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“Forcing people to save is a cost that I am willing to bear.”

July 26th, 2010 · 4 Comments

Secretary of Energy Steven Chu took on conservative economists in comments this evening, where he spoke with strong praise for regulation and standards for driving energy efficiency in appliances and other energy-related systems.

Chu explained that writing regulation and setting standards are — without exception — the lowest cost move with the highest payoff to the economy that the Department of Energy can pursue.  The DOE has already doubled the rate of writing standards — while making them more aggressive.  He commented that, at a budget meeting meeting earlier today, he instructed the plan to have resources to again double standard writing.

Secretary Chu commented that there was a major gap in the DOE appliance standards program: essentially no enforcement.  On this, Chu stands with President Reagan: Trust, but verify. And, Chu added: go hard on verification. When the DOE General Counsel hired a litigator to enforce standards and began moving forward with enforcement cases, some 40 of DOE’s existing lawyers volunteered to work on enforcement cases … on top of their existing duties.

Chu commented that there are economists that will account, as a value, the reduced freedom of choice due to tightening standards.  To this, Secretary Chu noted that

Forcing people to save is a cost that I am willing to bear.

We’re going to enforce standards.

That Nobel prize, PhD, and ten patents to his name are hints that Secretary of Energy Steven Chu is beyond simply a bright man.  Secretary Chu is also a dedicated public servant. He is also a thoughtful, self-effacing, and, well, simply entertaining speaker. A chance to be in the room, to seem him speak, is one  of those things not to pass up.

This evening Secretary Chu spoke at an evening reception leading into tomorrow’s Center for American Progress Doing What Works that will examine paths for improving government performance and foster increased (reasons for) public confidence in government.  He spoke to perspectives on the role of government and provided some thoughts from the Department of Energy.

  • “Many people think that the best thing that government can do is get out of the way and let business do their thing.  I disagree with that … there are market failures.  International fishing is a market failure. 97% of the fish that we like to eat, like tuna, are gone. That is a market failure. Energy and climate are a market failure …”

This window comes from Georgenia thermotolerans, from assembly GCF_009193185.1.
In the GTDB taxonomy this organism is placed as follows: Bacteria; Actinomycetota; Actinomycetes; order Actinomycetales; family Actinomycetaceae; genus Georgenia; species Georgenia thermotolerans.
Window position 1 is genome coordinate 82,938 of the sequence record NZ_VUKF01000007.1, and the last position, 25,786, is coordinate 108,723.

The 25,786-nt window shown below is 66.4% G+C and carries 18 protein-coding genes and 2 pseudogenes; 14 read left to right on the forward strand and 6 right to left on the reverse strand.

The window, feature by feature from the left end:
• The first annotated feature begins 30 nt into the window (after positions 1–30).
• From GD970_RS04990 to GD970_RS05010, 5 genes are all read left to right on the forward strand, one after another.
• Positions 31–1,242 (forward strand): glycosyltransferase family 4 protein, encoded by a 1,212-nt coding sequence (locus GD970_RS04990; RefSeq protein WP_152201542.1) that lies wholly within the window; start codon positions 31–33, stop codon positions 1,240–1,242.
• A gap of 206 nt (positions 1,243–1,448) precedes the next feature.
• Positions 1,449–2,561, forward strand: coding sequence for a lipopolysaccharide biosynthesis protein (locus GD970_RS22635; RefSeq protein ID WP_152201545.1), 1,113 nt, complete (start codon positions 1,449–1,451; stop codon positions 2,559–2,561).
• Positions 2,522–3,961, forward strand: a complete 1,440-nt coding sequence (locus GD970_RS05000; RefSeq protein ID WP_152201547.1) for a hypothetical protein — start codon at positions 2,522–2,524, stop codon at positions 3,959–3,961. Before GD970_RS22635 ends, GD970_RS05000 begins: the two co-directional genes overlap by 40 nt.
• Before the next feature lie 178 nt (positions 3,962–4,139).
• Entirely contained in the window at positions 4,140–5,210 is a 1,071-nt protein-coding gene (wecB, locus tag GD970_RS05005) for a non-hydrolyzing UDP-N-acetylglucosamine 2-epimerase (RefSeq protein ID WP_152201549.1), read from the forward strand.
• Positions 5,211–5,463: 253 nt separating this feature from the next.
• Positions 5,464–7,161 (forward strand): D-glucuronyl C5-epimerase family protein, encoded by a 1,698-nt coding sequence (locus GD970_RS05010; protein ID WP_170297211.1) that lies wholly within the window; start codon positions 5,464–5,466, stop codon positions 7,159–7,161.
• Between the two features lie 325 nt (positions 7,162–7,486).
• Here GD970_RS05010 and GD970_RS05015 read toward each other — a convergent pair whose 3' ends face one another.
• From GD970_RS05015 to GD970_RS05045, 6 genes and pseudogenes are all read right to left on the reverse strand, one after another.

• “Demand for a certain commodity, oil, drives oil companies to go into more risky environments in a way that I didn’t understand just a little while ago.  As our demand for oil drives them into these areas, the margin for error decreases for a number of reasons. Why? Well, for example, these are ever more remote and difficult areas, you can’t go out and touch the hole you’re drilling. The ability to control and monitor fracturing decreases … We’ve been doing this without thinking.  If we don’t stop and think aboutg what we’re doing, we could end up in deep water … literally.”

Secretary Chu made a recruiting appeal.

I can offer you a much lower salary, much more hassle, much less control over your life … but this is important … We need the very best of society to join the government.  If the very best aren’t willing to join, we’ll do the the best with what we have.

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Tags: Energy · Obama Administration · climate change · department of energy

4 responses so far ↓

  • 1 Energy Bookshelf: The power of invisible energy // Aug 4, 2010 at 2:23 pm

    [...] of the power of government regulation to drive reduced energy usage and save consumers money. As Secretary of Energy Steve Chu discussed the other day, writing regulation and setting standards are (without exception) the lowest cost move with the [...]

  • 2 Energy Bookshelf: A power hungry gushing of lies // Aug 17, 2010 at 12:49 am

    [...] of the power of government regulation to drive reduced energy usage and save consumers money. As Secretary of Energy Steve Chu discussed the other day, writing regulation and setting standards are (without exception) the lowest cost move with the [...]

  • 3 Facing a Sputnik moment? // Nov 30, 2010 at 9:50 am

    [...] “Forcing people to save is a cost that I am willing to bear.” [...]

  • 4 Citizens Against Government Waste Promotes Wasteful Citizenry // Dec 20, 2011 at 10:31 am

    [...] voice far more worthwhile to listen to on this: Secretary of Energy Steven Chu. Secretary Chu has made it clear that advancing regulations and standards is perhaps the most cost ef…. And, he has been on the receiving end of much criticism for such standard setting. This, however, [...]

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